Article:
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Reflective practice
 

Reflective practice

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  • OneNote reflection- Think of one problem/dielmna that you need to work on this year-

Reflective practice Reflective practice Presentation Transcript

  • Reflective Practice and Self-Assessment
  • ‘The unexamined life isn’t worth living.’
    Socrates, 450 BC (approx.)
    “Reflective practice is as much a state of mind as it is a set of activities”
    Joseph Vaughan, 1990
  • SelfAssessment
    Measure Oneself against Standards
    Florida Teacher Matrix
    Arozona Teacher Matric
    Self-Ranking
    TPACK Bubbles
    Metacognitive Reflection
    What ? So What? What Now?
  • ReflectivePractice
    teacher as "reflective decision makers“
    reflection begins with the recognition of a dilemma and an affective response
    use intrinsic motivation to analyze situations, set goals, plan and monitor actions, evaluate results, and reflect on their own professional thinking (Colton & Langer, 1993).
  • John Dewey
    We begin to reflect on a complex situation when we face that situation and ask ourselves what needs to be done.
    John Dewey (1933) How
  • Donald Schon
    According to Schon (1983), reflection-in-action is a rigorous professional process involving acknowledgement of and reflection on uncertainty and complexity in one’s practice leading to ‘a legitimate form of professional knowing’ (p.69).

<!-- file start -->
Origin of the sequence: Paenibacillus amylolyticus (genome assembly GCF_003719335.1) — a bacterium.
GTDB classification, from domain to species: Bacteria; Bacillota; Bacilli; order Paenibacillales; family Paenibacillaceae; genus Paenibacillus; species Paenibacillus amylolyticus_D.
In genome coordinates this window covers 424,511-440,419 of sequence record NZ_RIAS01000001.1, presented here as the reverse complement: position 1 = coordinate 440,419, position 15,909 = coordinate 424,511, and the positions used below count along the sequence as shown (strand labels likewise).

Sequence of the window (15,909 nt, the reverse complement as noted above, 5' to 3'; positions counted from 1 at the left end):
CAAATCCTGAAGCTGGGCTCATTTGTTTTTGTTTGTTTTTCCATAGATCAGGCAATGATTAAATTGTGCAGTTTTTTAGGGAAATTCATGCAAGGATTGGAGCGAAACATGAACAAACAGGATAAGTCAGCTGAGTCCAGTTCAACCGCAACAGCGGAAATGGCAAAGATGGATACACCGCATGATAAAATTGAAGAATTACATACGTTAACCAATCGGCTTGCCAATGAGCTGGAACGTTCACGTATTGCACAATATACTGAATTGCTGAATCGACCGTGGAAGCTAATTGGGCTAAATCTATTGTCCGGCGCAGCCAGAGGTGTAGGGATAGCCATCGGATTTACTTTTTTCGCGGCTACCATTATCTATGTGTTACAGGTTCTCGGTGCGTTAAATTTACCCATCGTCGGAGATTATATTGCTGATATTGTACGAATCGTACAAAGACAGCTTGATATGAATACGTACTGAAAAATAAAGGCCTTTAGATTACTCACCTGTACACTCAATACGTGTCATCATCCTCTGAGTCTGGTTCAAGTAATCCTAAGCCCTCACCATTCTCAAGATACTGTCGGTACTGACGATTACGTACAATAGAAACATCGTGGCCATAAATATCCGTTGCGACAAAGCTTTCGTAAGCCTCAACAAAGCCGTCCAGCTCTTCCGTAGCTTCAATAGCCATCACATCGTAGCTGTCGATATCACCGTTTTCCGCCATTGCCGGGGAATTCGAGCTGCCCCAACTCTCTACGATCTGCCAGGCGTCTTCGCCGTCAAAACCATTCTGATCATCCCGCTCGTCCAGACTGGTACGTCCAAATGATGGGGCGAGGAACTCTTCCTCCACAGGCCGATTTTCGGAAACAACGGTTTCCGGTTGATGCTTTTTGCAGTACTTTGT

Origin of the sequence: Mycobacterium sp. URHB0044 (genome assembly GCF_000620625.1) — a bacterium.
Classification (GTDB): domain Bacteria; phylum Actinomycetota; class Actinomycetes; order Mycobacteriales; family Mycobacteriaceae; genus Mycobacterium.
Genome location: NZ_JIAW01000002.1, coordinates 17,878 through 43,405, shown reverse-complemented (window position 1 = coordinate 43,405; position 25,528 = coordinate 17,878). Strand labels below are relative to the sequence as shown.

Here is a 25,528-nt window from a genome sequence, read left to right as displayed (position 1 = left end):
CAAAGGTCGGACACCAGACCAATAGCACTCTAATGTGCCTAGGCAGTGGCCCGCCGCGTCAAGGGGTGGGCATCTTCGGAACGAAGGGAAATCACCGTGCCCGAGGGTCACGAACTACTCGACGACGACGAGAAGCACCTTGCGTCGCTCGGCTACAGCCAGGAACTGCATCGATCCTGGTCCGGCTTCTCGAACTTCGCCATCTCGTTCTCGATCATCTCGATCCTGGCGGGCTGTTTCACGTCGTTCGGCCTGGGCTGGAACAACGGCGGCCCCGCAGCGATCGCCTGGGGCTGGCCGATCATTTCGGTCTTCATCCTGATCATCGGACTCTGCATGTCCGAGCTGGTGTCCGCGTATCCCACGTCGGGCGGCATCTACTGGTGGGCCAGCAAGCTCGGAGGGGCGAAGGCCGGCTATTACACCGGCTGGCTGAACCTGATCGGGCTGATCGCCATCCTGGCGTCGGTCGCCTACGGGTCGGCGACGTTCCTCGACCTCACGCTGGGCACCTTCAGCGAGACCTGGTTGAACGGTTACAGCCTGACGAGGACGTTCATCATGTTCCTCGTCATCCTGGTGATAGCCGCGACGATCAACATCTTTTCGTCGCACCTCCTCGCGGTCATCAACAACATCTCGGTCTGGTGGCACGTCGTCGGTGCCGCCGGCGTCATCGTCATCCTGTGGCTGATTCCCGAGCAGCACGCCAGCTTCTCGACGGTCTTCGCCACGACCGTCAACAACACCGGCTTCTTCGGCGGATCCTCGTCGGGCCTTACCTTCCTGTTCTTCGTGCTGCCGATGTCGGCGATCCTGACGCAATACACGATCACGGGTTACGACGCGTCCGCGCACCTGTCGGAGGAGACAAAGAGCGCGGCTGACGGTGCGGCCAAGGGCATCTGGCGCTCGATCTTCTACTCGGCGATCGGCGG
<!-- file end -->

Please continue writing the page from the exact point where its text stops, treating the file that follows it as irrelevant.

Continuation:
The reflective practitioner: How professionals think in action
  • Mindset of Reflective Practitioner
    Self Awareness
    Open Mindedness
    Change Accepting
    Critical Observer
    Problem Solver
  • Cycle of Reflective Practice
  • Theory of Action for Reflective Practice
    Diagram from Reflective Practice to Improve Schools: An Action Guide for Educators, 2nd Edition, J. York-Barr, et. al., Corwin Press © 2006.
  • Theory of Action for Reflective Practice
    Diagram from Reflective Practice to Improve Schools: An Action Guide for Educators, 2nd Edition, J. York-Barr, et. al., Corwin Press © 2006.
    Pause
  • Theory of Action for Reflective Practice
    Diagram from Reflective Practice to Improve Schools: An Action Guide for Educators, 2nd Edition, J. York-Barr, et. al., Corwin Press © 2006.
    Openness
    Pause
  • Theory of Action for Reflective Practice
    Diagram from Reflective Practice to Improve Schools: An Action Guide for Educators, 2nd Edition, J. York-Barr, et. al., Corwin Press © 2006.
    Inquiry
    Openness
    Pause
  • Theory of Action for Reflective Practice
    Can Technology Make it Better?
    Diagram from Reflective Practice to Improve Schools: An Action Guide for Educators, 2nd Edition, J. York-Barr, et. al., Corwin Press © 2006.
    Thinking
    Inquiry
    Openness
    Pause
  • Theory of Action for Reflective Practice
    Diagram from Reflective Practice to Improve Schools: An Action Guide for Educators, 2nd Edition, J. York-Barr, et. al., Corwin Press © 2006.
    Thinking
    Inquiry
    Openness
    Pause
  • Theory of Action for Reflective Practice
    Learning
    Diagram from Reflective Practice to Improve Schools: An Action Guide for Educators, 2nd Edition, J. York-Barr, et. al., Corwin Press © 2006.
    Thinking
    Inquiry
    Openness
    Pause
  • Theory of Action for Reflective Practice
    Action
    Learning
    Diagram from Reflective Practice to Improve Schools: An Action Guide for Educators, 2nd Edition, J. York-Barr, et. al., Corwin Press © 2006.
    Thinking
    Inquiry
    Openness
    Pause
  • Theory of Action for Reflective Practice
    Action
    Enhanced
    Student Learning
    Learning
    Diagram from Reflective Practice to Improve Schools: An Action Guide for Educators, 2nd Edition, J. York-Barr, et. al., Corwin Press © 2006.
    Thinking